http://inflatableboats4less.com
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Peggyy

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Re: Canoe or kayak
« Reply #4 on: March 08, 2017, 07:47:18 am »
We have a blowup kayak we bought at academy sports.  Easy to carry with us and setup.
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Gods Country

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Re: Canoe or kayak
« Reply #5 on: March 08, 2017, 08:08:07 am »
If fishing is an option....canoe.

If your mainly paddling around...kayak.


Old Radios

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Re: Canoe or kayak
« Reply #6 on: March 08, 2017, 08:55:23 am »
There are a lot of considerations.  if you are going just use it at campground ponds just about anything will work but once you get out on larger lakes with wind and want to go longer distances then type and construction is extremely important. Length and hull construction makes a huge difference.  Kayaks and canoes are not all created the same.  Check into shallow V hulls for lakes and longer trips. We use both our canoe and kayaks for day tripping and remote camping.  When we take the dog we use the canoe. If it's just the two of us on a day trip we often take the kayaks.

With that said, after 18 years of kayaking I'm going to trade mine in for a good, lighter (26 lb) solo canoe. Getting to hard to get in and out of the kayak and the open solo canoe is just as fast and will carry more gear if needed. The lower weight will help when I portage between lakes up here in the Adirondacks. I can still use the kayak paddle with it. Going to be an investment though as the solo canoe I want to replace my kayak is just over $3,000.  I recommend you go to a shop that specializes in canoes and kayaks and actually look at the different types and designs.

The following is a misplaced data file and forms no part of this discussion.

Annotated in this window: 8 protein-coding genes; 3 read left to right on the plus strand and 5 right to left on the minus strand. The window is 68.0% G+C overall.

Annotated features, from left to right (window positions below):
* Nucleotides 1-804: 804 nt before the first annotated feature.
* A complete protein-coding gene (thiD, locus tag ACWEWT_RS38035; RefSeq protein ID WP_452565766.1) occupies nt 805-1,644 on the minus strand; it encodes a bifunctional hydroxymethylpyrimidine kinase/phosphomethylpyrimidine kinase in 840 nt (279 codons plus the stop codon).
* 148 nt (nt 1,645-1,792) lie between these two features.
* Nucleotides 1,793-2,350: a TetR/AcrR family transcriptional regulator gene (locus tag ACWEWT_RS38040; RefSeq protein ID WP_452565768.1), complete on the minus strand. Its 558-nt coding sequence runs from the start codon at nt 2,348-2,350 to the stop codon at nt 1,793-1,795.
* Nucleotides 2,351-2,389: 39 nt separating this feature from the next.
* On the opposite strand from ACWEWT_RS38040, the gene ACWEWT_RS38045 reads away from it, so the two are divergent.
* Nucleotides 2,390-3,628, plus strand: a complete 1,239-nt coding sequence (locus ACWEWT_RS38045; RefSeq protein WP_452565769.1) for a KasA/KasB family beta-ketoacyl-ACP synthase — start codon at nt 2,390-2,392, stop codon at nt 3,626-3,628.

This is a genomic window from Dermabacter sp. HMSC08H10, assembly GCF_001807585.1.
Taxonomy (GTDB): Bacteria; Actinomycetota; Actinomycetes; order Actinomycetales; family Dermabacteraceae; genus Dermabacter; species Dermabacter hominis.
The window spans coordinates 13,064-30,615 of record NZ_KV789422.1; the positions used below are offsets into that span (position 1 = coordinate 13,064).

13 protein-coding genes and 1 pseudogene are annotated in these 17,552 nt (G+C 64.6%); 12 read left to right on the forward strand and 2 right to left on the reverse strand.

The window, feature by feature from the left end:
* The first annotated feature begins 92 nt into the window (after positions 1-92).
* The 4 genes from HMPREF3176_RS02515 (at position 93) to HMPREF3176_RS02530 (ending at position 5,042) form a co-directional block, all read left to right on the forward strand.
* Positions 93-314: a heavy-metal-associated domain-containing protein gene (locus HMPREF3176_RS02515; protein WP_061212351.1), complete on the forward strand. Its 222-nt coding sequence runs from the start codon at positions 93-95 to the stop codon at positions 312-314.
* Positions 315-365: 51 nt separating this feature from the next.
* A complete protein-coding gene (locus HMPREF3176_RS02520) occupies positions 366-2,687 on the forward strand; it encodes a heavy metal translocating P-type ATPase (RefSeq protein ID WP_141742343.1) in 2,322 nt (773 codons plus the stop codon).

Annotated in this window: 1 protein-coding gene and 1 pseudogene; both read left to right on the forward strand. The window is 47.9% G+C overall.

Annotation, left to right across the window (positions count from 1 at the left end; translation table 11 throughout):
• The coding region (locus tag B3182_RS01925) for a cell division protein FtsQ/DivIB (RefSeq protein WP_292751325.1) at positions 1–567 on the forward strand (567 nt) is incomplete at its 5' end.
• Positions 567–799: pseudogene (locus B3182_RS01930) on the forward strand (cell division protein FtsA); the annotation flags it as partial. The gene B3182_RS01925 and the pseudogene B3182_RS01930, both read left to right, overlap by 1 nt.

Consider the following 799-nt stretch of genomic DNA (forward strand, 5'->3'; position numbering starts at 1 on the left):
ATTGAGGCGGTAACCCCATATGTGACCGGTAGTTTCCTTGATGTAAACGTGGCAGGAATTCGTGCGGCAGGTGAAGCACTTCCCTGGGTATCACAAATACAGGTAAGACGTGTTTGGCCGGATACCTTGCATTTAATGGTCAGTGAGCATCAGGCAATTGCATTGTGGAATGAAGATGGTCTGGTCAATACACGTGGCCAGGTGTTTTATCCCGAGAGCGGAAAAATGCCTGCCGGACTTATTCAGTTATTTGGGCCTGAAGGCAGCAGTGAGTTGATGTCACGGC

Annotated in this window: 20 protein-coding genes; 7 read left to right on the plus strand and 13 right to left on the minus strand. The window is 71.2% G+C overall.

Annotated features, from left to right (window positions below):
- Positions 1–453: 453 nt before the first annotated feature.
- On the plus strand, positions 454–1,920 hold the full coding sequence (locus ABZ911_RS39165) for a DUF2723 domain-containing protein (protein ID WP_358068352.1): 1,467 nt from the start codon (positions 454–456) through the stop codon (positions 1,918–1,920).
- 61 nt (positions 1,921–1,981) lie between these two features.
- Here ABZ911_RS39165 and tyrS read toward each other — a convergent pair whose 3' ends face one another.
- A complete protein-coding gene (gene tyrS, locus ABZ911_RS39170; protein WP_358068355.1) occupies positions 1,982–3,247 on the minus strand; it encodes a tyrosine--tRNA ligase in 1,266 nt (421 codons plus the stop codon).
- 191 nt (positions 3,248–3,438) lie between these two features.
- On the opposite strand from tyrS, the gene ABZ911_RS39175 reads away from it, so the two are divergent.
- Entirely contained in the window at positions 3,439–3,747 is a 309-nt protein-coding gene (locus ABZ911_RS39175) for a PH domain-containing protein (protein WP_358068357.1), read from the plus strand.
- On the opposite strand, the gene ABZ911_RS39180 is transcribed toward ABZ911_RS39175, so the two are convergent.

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Great Horned Owl

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Re: Canoe or kayak
« Reply #7 on: March 08, 2017, 09:02:17 am »
I have a canoe and several kayaks. I have been a paddler for over 50 years, and used to teach white water paddling. I have several comments.

A well designed canoe is not slower than a kayak.

Two person kayaks are somewhat difficult to paddle. You keep getting your paddles bumping against each other.

Paddling a canoe efficiently, requires more skill and has a steeper learning curve than a kayak. There is nothing quite as comical as watching a canoe with inexperienced paddlers zic zaging along.

It is easier to carry and access your gear in a canoe.

I find a canoe to be a lot more comfortable than a kayak.

Building a light, strong boat is not cheap. For a given style and length, the price goes up as the weight goes down.

Get educated. Either a canoe or a kayak with a badly designed hull will feel like paddling a bath tub. They will not be fun, and there are a surprisingly large number of badly designed hulls out there. Even though is doesn't cost any more to manufacture an efficient design, for some, unknown reason, inefficient designs  seem to be much more prevalent in the cheaper price ranges,

Some dealers have demo boats and a place where you can try then out.

Join Prairie State Canoeists. They have kayakers too, but never changed their name. http://www.prairiestatecanoeists.org/

Even though it will be a bit of a drive, Canoecopia, in Madison Wisconsin,this coming weekend, is the world largest paddle sport expo, cover all types of craft. If you can get there, it will be worth the drive. The sponsor is a large dealer, but may not have demos available during the show. http://www.canoecopia.com/canoecopia/page.asp?pgid=1001.

There will be a smaller show in Carey, IL on May 13. It is at a lake, and there will be boats for you to try out. http://www.active.com/cary-il/boating/kayaking-classes/paddle-in-the-park-2017.

Joel
Joel & Dorothy
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scottydl

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Re: Canoe or kayak
« Reply #8 on: March 08, 2017, 09:45:04 am »
Thanks everyone, keep the comments coming.  Those canoe/kayak shows with boats you can actually try out is a great idea!  Cary, IL is closest to me (still a 2 hour drive one way) but I work odd hours on nights/weekends so probably wouldn't be able to make the upcoming events.